At 11th Hour, Georgia Passes 'Women As Livestock' Bill
Lauren Barbato, Ms. Magazine
fter an emotional 14-hour workday that included fist-fights between lobbyists and a walk-out by women Democrats, the Georgia House passed a Senate-approved bill Thursday night that criminalizes abortion after 20 weeks.
The bill, which does not contain rape or incest exemptions, is expected to receive a signature from Republican Gov. Nathan Deal.
Commonly referred to as the "fetal pain bill" by Georgian Republicans and as the "women as livestock bill" by everyone else, HB 954 garnered national attention this month when state Rep. Terry England (R-Auburn) compared pregnant women carrying stillborn fetuses to the cows and pigs on his farm. According to Rep. England and his warped thought process, if farmers have to "deliver calves, dead or alive," then a woman carrying a dead fetus, or one not expected to survive, should have to carry it to term.
The bill as first proposed outlawed all abortions after 20 weeks under all circumstances. After negotiations with the Senate, the House passed a revised HB 954 that makes an exemption for "medically futile" pregnancies or those in which the woman's life or health is threatened.
Abortion will not be allowed after 20 weeks in Georgia, even in the case of rape or incest. (photo: flickr
If this makes its seem like Rep. England and the rest of the representatives looked beyond their cows and pigs and recognized women as capable, full-thinking human beings, think again: HB 954 excludes a woman's "emotional or mental condition," which means women suffering from mental illness would be forced to carry a pregnancy to term. It also ignores pregnant women who are suicidal and driven to inflict harm on themselves because of their unwanted pregnancy.
In order for a pregnancy to be considered "medically futile," the fetus must be diagnosed with an irreversible chromosomal or congenital anomaly that is "incompatible with sustaining life after birth." The Georgia "fetal pain" bill also stipulates that the abortion must be performed in such a way that the fetus emerges alive. If doctors perform the abortion differently, they face felony charges and up to 10 years in prison. Given all this, the so-called compromise suddenly does not look like much of a bargain.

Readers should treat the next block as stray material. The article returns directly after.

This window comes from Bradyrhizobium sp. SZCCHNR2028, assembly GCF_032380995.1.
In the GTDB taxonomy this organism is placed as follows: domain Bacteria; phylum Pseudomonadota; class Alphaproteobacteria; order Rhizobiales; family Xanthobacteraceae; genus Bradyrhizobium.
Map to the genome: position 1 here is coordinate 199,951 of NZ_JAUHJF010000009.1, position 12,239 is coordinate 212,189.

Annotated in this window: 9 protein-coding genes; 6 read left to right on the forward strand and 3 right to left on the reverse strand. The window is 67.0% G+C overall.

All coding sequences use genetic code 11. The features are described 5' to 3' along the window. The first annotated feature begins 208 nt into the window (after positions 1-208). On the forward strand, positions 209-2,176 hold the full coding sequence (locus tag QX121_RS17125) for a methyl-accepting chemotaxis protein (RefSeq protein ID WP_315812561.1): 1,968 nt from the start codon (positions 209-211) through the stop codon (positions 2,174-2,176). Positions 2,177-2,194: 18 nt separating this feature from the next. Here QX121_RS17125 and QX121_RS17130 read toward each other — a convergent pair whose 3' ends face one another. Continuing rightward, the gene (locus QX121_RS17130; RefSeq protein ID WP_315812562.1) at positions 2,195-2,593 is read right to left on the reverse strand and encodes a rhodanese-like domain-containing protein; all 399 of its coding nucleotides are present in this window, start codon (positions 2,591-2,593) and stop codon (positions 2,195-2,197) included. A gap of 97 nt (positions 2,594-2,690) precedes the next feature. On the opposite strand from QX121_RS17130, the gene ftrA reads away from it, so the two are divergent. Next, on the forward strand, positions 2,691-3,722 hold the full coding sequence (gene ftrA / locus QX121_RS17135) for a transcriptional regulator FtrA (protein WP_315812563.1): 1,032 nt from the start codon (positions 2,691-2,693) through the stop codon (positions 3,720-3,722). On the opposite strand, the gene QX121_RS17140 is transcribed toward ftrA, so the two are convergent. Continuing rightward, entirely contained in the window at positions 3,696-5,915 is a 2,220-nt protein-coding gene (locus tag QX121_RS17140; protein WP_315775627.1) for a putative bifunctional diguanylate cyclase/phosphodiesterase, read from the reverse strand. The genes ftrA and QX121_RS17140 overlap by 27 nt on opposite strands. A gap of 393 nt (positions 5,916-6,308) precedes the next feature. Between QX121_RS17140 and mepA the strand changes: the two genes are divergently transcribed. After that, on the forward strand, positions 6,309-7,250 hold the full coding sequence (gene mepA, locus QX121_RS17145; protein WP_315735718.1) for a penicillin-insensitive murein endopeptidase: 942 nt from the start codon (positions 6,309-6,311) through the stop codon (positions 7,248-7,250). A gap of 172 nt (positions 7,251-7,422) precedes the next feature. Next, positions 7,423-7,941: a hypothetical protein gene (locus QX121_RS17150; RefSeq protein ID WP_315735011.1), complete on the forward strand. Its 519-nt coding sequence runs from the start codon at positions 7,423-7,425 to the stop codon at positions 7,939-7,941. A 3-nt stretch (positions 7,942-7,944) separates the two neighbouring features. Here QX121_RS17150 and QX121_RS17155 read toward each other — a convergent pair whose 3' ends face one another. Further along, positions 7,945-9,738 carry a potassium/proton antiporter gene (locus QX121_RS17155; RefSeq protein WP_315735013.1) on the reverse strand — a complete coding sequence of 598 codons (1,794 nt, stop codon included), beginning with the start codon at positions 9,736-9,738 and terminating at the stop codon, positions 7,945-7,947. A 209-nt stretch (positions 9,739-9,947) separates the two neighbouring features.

For anti-choice lawmakers, it is an item of faith that fetuses feel pain at 20 weeks. But scientists disagree. Reviews of all existing medical evidence have found that fetuses have not developed the neurological structures to feel pain until at least 25 weeks, and likely not until 28 weeks, in the third trimester.
Although Roe v. Wade set the precedent for abortion to be legal up to 24 weeks, state legislatures continue to ram through restrictive anti-choice laws. Georgia will join six other states with fetal pain restrictions - Nebraska, Indiana, Idaho, Kansas, Oklahoma and Alabama. North Carolina prohibits abortion after 20 weeks.
Arizona is now poised to join the roster, as the Senate passed a 20-week abortion restriction Tuesday. The bill, which awaits final approval from the House, also requires women seeking abortions to look at a state-run website littered with anti-choice propaganda.
And in the Northeast, arguably the country's most pro-choice region, the New Hampshire House voted Thursday to ban abortion after 20 weeks. The bill now moves to the Senate to join four other anti-abortion bills passed by the House this month.
Although GOP's war on women continues to deal blow after blow, this week held two small victories: The Oklahoma Supreme Court struck down mandated ultrasounds while the Idaho House dropped the ultrasound bill all together.